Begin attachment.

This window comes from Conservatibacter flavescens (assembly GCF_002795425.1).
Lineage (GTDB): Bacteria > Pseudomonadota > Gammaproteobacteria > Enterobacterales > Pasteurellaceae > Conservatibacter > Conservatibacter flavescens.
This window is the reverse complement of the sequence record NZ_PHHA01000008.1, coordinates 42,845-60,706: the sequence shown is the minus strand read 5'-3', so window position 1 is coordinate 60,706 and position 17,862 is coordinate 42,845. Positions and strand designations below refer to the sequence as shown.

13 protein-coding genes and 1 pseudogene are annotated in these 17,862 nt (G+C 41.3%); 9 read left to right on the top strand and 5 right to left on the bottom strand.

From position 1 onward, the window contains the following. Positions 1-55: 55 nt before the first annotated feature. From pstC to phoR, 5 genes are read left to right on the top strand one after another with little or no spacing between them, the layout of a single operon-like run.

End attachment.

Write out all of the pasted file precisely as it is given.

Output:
This window comes from Conservatibacter flavescens (assembly GCF_002795425.1).
Lineage (GTDB): Bacteria > Pseudomonadota > Gammaproteobacteria > Enterobacterales > Pasteurellaceae > Conservatibacter > Conservatibacter flavescens.
This window is the reverse complement of the sequence record NZ_PHHA01000008.1, coordinates 42,845-60,706: the sequence shown is the minus strand read 5'-3', so window position 1 is coordinate 60,706 and position 17,862 is coordinate 42,845. Positions and strand designations below refer to the sequence as shown.

13 protein-coding genes and 1 pseudogene are annotated in these 17,862 nt (G+C 41.3%); 9 read left to right on the top strand and 5 right to left on the bottom strand.

From position 1 onward, the window contains the following. Positions 1-55: 55 nt before the first annotated feature. From pstC to phoR, 5 genes are read left to right on the top strand one after another with little or no spacing between them, the layout of a single operon-like run.